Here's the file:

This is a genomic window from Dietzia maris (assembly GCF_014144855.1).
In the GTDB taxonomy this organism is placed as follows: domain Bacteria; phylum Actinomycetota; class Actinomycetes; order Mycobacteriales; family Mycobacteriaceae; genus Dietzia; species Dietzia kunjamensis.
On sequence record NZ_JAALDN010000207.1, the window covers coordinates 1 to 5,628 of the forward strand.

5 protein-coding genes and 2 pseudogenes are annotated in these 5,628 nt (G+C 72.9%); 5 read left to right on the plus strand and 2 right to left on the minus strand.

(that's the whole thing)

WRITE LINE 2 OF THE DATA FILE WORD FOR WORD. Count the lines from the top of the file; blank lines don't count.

In the GTDB taxonomy this organism is placed as follows: domain Bacteria; phylum Actinomycetota; class Actinomycetes; order Mycobacteriales; family Mycobacteriaceae; genus Dietzia; species Dietzia kunjamensis.